Derived from Greek words, onkos, meaning bulk, mass, or tumor and the suffix -ology, meaning "study of," oncology is the medical subspecialty dealing with the study and treatment of cancer. The Master of Clinical Oncology programme is a clinical and coursework syllabus where candidates will experience first hand the pressures, agony, despair and hope of cancer patients and their families.
Oncologists often coordinate the multidisciplinary care of cancer patients, from diagnostics through treatment to the cure or eventual outcome. There are also many other subspecialisations in oncology, either defined by the patients the candidate treats, i.e: Gynaecologic Oncologist (for women) or Paediatric Oncologist (for children), or by the treatments candidates use, i.e: Radiation, Surgical or Medical Oncologist.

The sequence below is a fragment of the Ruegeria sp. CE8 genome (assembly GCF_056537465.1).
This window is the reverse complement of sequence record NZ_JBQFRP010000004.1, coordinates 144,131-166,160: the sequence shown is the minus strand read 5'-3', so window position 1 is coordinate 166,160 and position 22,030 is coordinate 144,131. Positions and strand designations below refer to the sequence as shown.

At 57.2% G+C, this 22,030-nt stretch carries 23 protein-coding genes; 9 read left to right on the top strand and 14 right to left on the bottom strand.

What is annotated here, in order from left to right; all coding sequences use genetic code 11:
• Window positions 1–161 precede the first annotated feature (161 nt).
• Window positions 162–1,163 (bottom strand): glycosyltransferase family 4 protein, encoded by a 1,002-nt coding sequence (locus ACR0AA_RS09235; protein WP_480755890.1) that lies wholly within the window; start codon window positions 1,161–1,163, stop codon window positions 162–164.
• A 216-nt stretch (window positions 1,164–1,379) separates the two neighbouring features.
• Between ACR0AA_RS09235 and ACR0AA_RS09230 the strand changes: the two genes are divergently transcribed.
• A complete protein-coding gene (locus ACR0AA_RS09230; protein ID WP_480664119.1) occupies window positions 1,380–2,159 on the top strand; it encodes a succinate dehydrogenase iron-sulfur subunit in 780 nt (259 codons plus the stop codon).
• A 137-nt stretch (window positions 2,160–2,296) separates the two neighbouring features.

Cancer is the number one cause of death among men and women in the world.
This Master's programme, offered by the Faculty of Medicine, requires candidates to fulfill both coursework as outlined by the department, and clinical duties as assigned. Successful completion of the programme is also subject to the standards set by the Faculty.